Taming Toy Mountain
There are two truths about becoming a parent:
1. You are going to lose some sleep.
2. Your home becomes a warehouse of kids’ toys.
Lots and lots of toys.
It is easy to become overwhelmed by the barrage of new toys arriving steadily from grandparents, family, and friends. Each birthday, holiday, and a trip to the dollar store can result in new toys being added to your child’s collection. And with Christmas just around the corner, now is a great time to take stock of your child’s existing toys and plan an exit strategy for any unused or outgrown toys. By following a few proven steps used routinely by professional organizers, you’ll have that toy mountain tamed in no time.
Corral Toys in One Place
First, gather all the toys to one location in your home. Pick a spot that is large enough to accommodate all the toys and ideally still leave you some extra space. If you have a large number of toys consider using the basement or an under- utilized room on the main floor, such as a formal dining room. If the thought of gathering up toys seems overwhelming, don’t be afraid to elicit help from your spouse, a relative, or best friend. Assign each helper a room and an empty laundry basket or plastic bin with instructions to fill their baskets with toys and dump the toys in the room you have chosen to centralize them. Think of this step as a stealth attack. The idea is to gather up all the toys as quickly as possible, not worrying about sorting them at this stage in the process.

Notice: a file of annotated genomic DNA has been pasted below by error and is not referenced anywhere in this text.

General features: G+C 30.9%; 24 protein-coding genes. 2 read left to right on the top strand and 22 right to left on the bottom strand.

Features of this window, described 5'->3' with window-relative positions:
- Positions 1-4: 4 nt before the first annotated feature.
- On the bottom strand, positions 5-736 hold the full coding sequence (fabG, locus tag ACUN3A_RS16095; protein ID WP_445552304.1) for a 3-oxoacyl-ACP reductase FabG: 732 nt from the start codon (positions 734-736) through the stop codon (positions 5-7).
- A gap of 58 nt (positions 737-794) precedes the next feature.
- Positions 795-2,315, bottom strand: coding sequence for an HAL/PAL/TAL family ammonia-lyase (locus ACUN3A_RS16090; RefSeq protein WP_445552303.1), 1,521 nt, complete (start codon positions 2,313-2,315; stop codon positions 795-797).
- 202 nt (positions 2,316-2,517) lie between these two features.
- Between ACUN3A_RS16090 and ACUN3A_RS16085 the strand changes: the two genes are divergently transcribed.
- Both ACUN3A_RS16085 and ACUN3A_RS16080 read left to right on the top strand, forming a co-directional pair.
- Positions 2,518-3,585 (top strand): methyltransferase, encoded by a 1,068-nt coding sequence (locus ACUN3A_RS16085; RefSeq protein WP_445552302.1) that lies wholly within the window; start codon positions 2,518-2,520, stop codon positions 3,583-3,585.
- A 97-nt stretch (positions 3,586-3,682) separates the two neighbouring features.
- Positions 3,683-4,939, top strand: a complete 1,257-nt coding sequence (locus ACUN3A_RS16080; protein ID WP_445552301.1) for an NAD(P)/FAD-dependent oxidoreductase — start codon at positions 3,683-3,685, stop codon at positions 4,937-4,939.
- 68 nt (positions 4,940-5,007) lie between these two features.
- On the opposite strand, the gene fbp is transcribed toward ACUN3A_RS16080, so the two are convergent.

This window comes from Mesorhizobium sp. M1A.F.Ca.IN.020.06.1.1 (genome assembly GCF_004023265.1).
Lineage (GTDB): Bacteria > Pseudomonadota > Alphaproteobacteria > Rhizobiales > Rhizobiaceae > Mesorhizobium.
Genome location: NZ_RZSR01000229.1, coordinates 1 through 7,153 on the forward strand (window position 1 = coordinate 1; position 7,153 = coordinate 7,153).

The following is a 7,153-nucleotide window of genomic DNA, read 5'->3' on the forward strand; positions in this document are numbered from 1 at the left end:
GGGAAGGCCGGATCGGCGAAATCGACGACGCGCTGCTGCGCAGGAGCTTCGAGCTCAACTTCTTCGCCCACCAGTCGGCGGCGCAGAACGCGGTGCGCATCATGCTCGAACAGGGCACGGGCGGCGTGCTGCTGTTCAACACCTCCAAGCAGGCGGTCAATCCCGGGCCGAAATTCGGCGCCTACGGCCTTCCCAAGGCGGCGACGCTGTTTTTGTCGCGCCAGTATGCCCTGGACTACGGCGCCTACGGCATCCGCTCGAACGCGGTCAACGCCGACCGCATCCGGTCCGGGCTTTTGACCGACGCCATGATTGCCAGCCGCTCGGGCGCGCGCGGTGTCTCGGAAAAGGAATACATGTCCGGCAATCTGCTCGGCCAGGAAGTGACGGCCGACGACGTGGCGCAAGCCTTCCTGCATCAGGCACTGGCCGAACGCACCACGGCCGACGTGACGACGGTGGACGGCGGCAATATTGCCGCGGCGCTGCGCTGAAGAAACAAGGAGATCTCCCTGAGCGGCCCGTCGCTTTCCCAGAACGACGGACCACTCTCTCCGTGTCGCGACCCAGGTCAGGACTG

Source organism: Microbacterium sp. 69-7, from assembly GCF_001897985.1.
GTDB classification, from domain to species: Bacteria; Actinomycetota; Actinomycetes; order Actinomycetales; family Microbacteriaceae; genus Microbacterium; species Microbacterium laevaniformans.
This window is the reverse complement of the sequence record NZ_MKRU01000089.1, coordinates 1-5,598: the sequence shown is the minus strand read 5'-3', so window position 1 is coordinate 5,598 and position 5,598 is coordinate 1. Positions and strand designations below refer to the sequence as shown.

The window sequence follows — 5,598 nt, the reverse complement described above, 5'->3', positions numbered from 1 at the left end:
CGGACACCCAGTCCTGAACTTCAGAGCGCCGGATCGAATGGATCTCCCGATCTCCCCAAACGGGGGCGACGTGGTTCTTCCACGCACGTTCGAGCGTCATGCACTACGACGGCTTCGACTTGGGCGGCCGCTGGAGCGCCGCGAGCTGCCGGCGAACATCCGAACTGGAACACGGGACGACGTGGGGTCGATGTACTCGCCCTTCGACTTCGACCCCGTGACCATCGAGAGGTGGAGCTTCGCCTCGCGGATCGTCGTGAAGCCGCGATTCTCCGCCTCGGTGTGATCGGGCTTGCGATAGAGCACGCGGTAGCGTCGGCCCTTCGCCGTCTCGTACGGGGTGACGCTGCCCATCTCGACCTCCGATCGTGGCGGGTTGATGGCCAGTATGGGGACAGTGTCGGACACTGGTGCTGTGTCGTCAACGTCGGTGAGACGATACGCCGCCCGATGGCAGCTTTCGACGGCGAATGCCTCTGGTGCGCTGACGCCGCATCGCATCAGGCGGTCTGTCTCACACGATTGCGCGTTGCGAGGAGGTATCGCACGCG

Pair Like with Like
Once all the toys are gathered in one room, you may feel a little overwhelmed by the sheer volume of it, but don’t despair. The next step will be easier with all the toys in
one spot. Begin by sorting each toy into piles grouped by category: stuffed animals, Legos, arts and crafts, cars, dolls, games and puzzles, costumes, video games, tools, balls, etc. Create one pile for any unidentified toy pieces and one pile for broken or damaged toys. Continue sorting until all the toys are grouped into piles. Depending on how much stuff you have you may find it useful to further divide the piles into sub-categories, for example, the doll pile could be further divided into piles of Barbies, Barbie accessories, and larger baby dolls.
Trim It Down
Now that everything is divided into piles of similar toys, you can easily see exactly what your child has and has too much of. Time to look at each pile and attack each one individually.
First to toss out is all the stuff that is easy to let go of – junky toys. This includes toys that are broken or missing too many pieces, party favours, Happy Meal toys, the assortment of unidentified toy pieces, and bald Barbies. Put them directly into a black garbage bag.
Next, when looking at each pile think, does my child play with it? Does your child have Thomas trains but outgrew them years ago? Does your child have tons of DVDs but prefers to play Fortnite on your cell phone? Is your child searching YouTube but still hanging on to primary ABCs books? Think of what your child realistically uses and decide if there is anything you could donate or pass along to family members without your child really missing it. Create a new pile for items you can donate. And if you are saving it for a younger child consider boxing it up and moving it to a location in the house that children don’t use.
When looking at the remaining piles do you see multiples of the same toy? Consider the following: does your child really need fifty stuffies? Does your child play with 20 Barbie dolls, or do they only use the newest one? Does your child have three different sets of Memory and multiple packs of UNO? Multiples of the same toy take up valuable space in your home. Now is the time to be ruthless in your decision making. Keep only the best of any multiple toys, move the “ok” ones to the donation pile, and dispose of any that are not appropriate to donate.
Donating Used Toys